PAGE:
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Employers and Pensions – what are the new rules?

Just about everybody knows that they now need a workplace pension, as well as the one that is currently paid out by the Government at retirement age. It’s been quite a successful campaign for the government, as the big purple monster in the ads has made everybody aware that if they’re employed, then they need to pay into a workplace pension and their employer must too.

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Flat Rate VAT – is it worth doing?

If you’ve not read out initial blog on charging Value Added Tax in the UK, it’s probably best to read that first – you can do so here

So, now you’re up to speed on what VAT is supposed to do, how it works and that there are three different rates of VAT. Just to make things nice and complicated, the UK Government decided to shake up the system back in 2002 by introducing Flat Rate VAT.

As we know, the idea of VAT is that a business will charge it to all their customers, but pay it to all their suppliers. If you’ve charged more VAT than you’ve taken, then you pay the difference to HMRC. If you pay more than you take, then you can claim the VAT back. This obviously takes a lot of accounting and administration to add up all the figures and see where the final balance comes out, so the Government introduced Flat Rate VAT to simplify the system.

The idea of the Flat Rate system was that businesses could pay a certain percentage of all the VAT they took to HMRC and keep the rest. Not only did it save time and a lot of work, but it would still bring HMRC about the same amount of money and businesses would like it because they got to keep some of the VAT charged to customers.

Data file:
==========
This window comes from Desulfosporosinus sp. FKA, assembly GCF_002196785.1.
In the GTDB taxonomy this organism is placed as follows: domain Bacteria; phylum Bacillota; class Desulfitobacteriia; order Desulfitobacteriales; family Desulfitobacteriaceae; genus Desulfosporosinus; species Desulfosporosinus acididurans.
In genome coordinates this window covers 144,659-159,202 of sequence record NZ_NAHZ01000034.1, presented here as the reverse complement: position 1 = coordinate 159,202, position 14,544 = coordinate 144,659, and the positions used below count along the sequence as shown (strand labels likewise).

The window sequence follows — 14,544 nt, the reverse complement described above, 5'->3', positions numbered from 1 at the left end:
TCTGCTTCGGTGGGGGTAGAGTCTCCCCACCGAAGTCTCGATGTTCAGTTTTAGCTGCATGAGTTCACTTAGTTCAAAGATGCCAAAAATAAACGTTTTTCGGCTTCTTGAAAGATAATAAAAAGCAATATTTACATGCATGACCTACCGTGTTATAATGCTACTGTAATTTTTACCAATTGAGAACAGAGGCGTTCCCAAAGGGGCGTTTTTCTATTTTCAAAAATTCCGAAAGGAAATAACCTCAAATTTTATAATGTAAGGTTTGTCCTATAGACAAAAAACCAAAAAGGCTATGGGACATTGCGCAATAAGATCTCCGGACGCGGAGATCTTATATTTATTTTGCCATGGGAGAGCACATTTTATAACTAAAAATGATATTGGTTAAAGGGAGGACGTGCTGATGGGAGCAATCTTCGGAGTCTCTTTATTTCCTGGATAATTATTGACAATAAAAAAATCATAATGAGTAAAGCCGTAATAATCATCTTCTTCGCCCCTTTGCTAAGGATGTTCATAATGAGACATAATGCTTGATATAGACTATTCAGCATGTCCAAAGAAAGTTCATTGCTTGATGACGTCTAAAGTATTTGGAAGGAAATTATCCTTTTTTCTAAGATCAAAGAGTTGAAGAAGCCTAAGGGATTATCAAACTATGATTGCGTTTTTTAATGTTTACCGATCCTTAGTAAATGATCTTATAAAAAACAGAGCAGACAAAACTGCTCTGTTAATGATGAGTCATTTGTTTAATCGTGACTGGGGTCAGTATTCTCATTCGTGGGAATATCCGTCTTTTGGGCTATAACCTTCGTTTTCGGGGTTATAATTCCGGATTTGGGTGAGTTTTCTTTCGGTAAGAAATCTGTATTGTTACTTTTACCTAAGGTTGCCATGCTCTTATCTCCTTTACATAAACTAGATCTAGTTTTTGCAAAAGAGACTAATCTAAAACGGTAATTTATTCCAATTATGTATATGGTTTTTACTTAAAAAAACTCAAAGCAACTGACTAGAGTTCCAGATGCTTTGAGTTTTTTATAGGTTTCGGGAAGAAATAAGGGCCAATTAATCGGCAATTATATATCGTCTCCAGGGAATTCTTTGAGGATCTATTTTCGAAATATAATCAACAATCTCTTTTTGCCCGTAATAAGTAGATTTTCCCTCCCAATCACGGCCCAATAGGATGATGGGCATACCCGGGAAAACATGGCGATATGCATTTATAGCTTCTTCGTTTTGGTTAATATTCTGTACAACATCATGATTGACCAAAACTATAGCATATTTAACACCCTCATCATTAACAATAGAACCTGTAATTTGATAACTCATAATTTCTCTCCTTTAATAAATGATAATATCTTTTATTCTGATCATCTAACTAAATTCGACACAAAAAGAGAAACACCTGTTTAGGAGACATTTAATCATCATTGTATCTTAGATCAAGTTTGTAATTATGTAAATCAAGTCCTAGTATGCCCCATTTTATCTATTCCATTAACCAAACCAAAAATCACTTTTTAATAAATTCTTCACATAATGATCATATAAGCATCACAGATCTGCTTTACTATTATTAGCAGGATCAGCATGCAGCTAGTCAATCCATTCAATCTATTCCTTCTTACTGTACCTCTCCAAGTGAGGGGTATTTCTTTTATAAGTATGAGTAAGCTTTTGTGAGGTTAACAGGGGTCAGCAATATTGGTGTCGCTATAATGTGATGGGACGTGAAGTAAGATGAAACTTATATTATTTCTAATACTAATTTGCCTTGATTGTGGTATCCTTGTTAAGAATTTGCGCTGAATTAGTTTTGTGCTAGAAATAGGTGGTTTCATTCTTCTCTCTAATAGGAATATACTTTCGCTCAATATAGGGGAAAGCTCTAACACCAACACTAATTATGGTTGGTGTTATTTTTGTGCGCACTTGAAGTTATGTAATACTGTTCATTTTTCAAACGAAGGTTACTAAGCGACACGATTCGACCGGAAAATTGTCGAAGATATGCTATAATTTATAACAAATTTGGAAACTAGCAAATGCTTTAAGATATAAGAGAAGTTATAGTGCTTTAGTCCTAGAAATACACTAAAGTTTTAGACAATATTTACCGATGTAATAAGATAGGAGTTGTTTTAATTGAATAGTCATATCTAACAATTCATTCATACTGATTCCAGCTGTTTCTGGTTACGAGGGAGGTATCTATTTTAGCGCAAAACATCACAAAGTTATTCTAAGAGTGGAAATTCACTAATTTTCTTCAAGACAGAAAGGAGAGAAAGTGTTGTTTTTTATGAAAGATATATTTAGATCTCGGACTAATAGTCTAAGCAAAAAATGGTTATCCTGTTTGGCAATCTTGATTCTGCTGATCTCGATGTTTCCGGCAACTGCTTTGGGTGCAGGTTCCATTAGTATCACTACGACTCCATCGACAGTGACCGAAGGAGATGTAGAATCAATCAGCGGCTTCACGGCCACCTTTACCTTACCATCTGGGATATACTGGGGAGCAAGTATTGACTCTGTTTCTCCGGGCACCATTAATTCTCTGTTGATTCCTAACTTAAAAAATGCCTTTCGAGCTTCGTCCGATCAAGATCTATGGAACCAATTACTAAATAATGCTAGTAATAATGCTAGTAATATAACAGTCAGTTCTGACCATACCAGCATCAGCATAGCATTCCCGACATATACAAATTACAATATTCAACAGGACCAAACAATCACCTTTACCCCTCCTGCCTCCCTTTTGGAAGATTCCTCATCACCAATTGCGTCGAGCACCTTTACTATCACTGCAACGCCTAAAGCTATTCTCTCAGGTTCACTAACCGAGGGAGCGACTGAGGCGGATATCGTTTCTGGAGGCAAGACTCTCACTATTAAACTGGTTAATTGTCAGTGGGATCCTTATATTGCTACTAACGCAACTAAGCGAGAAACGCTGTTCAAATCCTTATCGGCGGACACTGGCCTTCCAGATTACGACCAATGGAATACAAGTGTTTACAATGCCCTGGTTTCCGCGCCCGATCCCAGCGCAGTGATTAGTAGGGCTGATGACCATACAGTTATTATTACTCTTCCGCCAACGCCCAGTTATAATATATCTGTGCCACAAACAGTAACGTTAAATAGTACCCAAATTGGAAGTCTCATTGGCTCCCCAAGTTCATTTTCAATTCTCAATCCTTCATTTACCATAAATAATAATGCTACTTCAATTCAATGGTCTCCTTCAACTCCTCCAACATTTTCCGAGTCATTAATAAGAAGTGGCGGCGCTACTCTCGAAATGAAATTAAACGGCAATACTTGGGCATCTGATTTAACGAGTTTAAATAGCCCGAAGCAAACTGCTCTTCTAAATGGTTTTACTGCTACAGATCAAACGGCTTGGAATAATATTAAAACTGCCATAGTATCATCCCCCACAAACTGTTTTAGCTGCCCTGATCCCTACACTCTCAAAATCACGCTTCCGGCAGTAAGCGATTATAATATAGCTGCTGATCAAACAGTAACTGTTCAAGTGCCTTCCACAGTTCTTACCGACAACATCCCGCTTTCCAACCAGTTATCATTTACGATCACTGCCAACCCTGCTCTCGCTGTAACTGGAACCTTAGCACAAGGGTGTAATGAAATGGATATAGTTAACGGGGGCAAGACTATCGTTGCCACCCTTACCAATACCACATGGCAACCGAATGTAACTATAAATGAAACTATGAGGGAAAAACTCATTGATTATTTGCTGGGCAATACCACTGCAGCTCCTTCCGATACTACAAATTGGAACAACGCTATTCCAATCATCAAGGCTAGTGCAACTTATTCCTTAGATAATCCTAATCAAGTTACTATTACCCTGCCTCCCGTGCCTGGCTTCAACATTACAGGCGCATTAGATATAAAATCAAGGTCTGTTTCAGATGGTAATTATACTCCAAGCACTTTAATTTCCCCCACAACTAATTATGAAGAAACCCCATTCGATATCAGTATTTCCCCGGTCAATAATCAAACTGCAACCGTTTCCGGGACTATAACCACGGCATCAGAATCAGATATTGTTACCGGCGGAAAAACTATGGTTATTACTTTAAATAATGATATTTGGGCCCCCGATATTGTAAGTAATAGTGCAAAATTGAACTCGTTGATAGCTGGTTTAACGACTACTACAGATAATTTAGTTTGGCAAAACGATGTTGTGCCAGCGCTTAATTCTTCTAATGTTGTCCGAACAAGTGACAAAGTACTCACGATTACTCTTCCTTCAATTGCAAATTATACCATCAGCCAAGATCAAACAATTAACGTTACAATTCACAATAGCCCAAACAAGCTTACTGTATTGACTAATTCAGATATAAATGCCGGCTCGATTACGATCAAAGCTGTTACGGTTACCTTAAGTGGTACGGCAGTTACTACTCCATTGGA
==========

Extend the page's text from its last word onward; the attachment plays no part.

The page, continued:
The rates for flat rate VAT vary dependent on what type of business you have, but if you have a company that brings in £12,000 per month, £2,000 of that would be VAT charged at 20% – £10,000 + 20% VAT = £12,000. If your flat rate VAT was 10%, then you’d only have to hand over £1,200 of your VAT take each month to The Taxman, meaning businesses got a cash boost of around £9,600 per year without the Government losing out.

All this changed, however, last November. The system was updated, as many small businesses run as service providers, meaning that large amounts of their business is digital and they don’t have to buy raw materials. This means that businesses like design agencies or IT consultancies have limited costs, as they do a lot of their business online or digitally. The government changed the rules so that “limited cost traders” that don’t have to spend a lot on raw materials and therefore don’t pay a lot of VAT wouldn’t be in a position to keep significant amounts of VAT money, as listed in the example above.

The new rules that were brought in earlier in the year mean that limited cost traders now have a flat rate of 16.5% to pay. If we look at the example earlier, a company that takes £12,000 a month including VAT would now have to hand £1,980 of their monthly VAT take over to HMRC, meaning the company would benefit by £240 per year as opposed to £9,600.